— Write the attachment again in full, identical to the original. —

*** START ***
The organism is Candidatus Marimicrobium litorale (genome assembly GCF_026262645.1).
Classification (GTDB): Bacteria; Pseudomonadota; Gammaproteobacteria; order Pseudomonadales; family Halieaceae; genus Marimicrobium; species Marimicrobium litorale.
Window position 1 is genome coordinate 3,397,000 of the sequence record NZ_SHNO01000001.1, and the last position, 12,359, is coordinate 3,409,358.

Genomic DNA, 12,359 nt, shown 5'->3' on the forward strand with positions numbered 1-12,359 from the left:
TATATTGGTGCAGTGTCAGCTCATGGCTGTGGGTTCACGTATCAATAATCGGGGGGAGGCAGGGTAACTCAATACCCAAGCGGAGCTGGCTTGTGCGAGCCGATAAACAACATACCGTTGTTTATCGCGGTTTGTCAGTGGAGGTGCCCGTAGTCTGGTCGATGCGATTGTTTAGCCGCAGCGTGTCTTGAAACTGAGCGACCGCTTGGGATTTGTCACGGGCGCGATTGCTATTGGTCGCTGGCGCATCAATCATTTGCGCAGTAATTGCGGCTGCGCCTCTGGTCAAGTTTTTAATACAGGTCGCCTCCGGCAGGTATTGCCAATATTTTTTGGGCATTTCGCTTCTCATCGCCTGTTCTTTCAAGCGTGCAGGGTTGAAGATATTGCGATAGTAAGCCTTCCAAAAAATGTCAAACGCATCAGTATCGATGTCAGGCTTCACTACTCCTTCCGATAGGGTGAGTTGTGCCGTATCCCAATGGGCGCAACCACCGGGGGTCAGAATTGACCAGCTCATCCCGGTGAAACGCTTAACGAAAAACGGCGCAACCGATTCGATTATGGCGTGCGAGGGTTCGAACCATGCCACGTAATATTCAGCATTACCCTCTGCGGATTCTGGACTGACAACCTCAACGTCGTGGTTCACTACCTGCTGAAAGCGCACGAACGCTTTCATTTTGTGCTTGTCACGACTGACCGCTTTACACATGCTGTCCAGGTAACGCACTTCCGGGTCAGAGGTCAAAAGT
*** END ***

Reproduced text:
The organism is Candidatus Marimicrobium litorale (genome assembly GCF_026262645.1).
Classification (GTDB): Bacteria; Pseudomonadota; Gammaproteobacteria; order Pseudomonadales; family Halieaceae; genus Marimicrobium; species Marimicrobium litorale.
Window position 1 is genome coordinate 3,397,000 of the sequence record NZ_SHNO01000001.1, and the last position, 12,359, is coordinate 3,409,358.

Genomic DNA, 12,359 nt, shown 5'->3' on the forward strand with positions numbered 1-12,359 from the left:
TATATTGGTGCAGTGTCAGCTCATGGCTGTGGGTTCACGTATCAATAATCGGGGGGAGGCAGGGTAACTCAATACCCAAGCGGAGCTGGCTTGTGCGAGCCGATAAACAACATACCGTTGTTTATCGCGGTTTGTCAGTGGAGGTGCCCGTAGTCTGGTCGATGCGATTGTTTAGCCGCAGCGTGTCTTGAAACTGAGCGACCGCTTGGGATTTGTCACGGGCGCGATTGCTATTGGTCGCTGGCGCATCAATCATTTGCGCAGTAATTGCGGCTGCGCCTCTGGTCAAGTTTTTAATACAGGTCGCCTCCGGCAGGTATTGCCAATATTTTTTGGGCATTTCGCTTCTCATCGCCTGTTCTTTCAAGCGTGCAGGGTTGAAGATATTGCGATAGTAAGCCTTCCAAAAAATGTCAAACGCATCAGTATCGATGTCAGGCTTCACTACTCCTTCCGATAGGGTGAGTTGTGCCGTATCCCAATGGGCGCAACCACCGGGGGTCAGAATTGACCAGCTCATCCCGGTGAAACGCTTAACGAAAAACGGCGCAACCGATTCGATTATGGCGTGCGAGGGTTCGAACCATGCCACGTAATATTCAGCATTACCCTCTGCGGATTCTGGACTGACAACCTCAACGTCGTGGTTCACTACCTGCTGAAAGCGCACGAACGCTTTCATTTTGTGCTTGTCACGACTGACCGCTTTACACATGCTGTCCAGGTAACGCACTTCCGGGTCAGAGGTCAAAAGT